What is IT Documentation Software and Why Do You Need It?

IT documentation

Any MSP owner or IT director knows the pain of losing valuable institutional knowledge. While often overlooked, strong IT documentation can be the difference between hours, potentially days, of downtime and a smooth operation. To avoid these costly missteps, IT pros are increasingly turning to IT documentation software to help document, standardize, and use contextual information about their IT environments. 

In this blog post, we’ll go into more detail about the ways that IT documentation can help streamline operations and solve end-user issues faster. But first, let’s clarify between IT documentation and IT documentation software.

IT documentation is a centralized accounting of all of the devices, software, directory structures, user profiles, data, and frameworks used to manage and organize an IT environment. This documentation can be distilled into many forms but should tell you what something is, how something is done, why it’s done that way, and when something is supposed to happen. 

IT documentation software refers to the actual tools used to conduct the documentation or automate some steps. Tools range in complexity from relatively simple and free solutions like Google Docs or OneNote to more specialized solutions like Ninja Documentation or IT Glue. Open-source solutions like Bookstack are also options. 

IT Documentation Software is a No-Brainer

Across every industry, we’re seeing a rapid increase in new devices coming online, new software being used, and new security issues that need to be managed. With such complex environments to manage, poor documentation can translate to poor IT. But modern problems require modern tools, and many IT documentation tools available today are easy to use, accessible for stakeholders, and much more actionable.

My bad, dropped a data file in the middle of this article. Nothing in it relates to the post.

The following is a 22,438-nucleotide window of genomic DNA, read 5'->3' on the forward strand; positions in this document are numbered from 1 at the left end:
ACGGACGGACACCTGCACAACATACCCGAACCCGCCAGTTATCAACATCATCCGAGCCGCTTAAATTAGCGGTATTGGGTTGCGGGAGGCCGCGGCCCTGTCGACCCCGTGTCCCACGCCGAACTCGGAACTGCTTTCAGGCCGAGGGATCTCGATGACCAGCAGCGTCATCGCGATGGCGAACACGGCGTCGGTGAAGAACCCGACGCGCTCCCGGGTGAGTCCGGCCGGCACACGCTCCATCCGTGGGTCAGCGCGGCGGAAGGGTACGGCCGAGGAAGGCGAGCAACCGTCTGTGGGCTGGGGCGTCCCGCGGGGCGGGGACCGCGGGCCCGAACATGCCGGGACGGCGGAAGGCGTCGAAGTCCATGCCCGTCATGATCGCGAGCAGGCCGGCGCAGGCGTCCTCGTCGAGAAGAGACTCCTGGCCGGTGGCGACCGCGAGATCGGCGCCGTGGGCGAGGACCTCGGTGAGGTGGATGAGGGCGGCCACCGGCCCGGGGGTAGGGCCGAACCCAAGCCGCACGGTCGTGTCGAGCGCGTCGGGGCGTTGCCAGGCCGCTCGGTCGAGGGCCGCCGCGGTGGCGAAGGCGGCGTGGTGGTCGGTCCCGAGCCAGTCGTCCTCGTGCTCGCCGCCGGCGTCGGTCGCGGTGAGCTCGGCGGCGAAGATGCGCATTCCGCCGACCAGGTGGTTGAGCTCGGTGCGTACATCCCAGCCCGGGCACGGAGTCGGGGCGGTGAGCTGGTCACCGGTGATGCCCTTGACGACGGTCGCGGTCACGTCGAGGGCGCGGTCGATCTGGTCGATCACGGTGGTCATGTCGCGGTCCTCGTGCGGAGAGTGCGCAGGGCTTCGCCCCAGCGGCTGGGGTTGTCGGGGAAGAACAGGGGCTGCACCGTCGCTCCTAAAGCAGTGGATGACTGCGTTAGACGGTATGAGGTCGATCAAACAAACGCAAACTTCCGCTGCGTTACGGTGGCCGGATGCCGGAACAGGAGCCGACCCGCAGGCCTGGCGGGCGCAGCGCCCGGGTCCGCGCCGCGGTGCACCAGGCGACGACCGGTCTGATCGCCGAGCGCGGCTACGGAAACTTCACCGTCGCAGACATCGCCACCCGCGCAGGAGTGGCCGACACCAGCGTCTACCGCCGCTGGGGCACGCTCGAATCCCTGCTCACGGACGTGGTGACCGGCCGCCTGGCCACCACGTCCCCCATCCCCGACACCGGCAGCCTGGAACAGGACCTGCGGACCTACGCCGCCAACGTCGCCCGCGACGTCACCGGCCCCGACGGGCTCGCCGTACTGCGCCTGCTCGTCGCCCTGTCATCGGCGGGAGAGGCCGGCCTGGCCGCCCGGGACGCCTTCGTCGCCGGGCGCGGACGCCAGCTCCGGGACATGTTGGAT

Some of the key benefits of IT documentation software include:

  • Cost Savings: Whether it’s savings from time spent on new employee onboarding or efficiencies due to a standard operating procedure, IT documentation has a direct impact on an organization’s bottom line. The cost of IT documentation software is worth it for the positive benefits it offers. 
  • Improved Support Operations: When a technician can access a record of past actions taken on a device or view what a normal state should look like, their job is made easier and the end-user experience is improved. Many IT documentation software providers offer an API to extract data which can then be used by support teams and other platforms. Others have natively integrated IT documentation into support operations, such as Ninja Ticketing.
  • Integrated Security: Proper IT documentation can be a valuable tool for improving an organization’s security hygiene by documenting patching schedules and instructions, storing passwords and admin credentials, and setting up security checks throughout a process, among other things.

Common IT Documentation Challenges

The benefits of IT documentation can’t be understated. The time and efficiency savings of good documentation can easily pay for itself but getting it right requires overcoming some common challenges.

First among those is simply having complete documentation for a task, device configuration, server set-up, or any other IT responsibility. There’s nothing more frustrating than referencing a piece of documentation and then finding out that only half of the steps were documented. Even worse, not having any documentation in the first place. In either case, technicians end up spending their time creating new documentation and recreating the wheel to find a workable solution.

In a similar vein, another documentation challenge that IT pros will run into is out-of-date documentation. This occurs when teams fail to periodically review and edit documentation to reflect new standards such as patching schedules, approved software, or configurations for setting up a new user.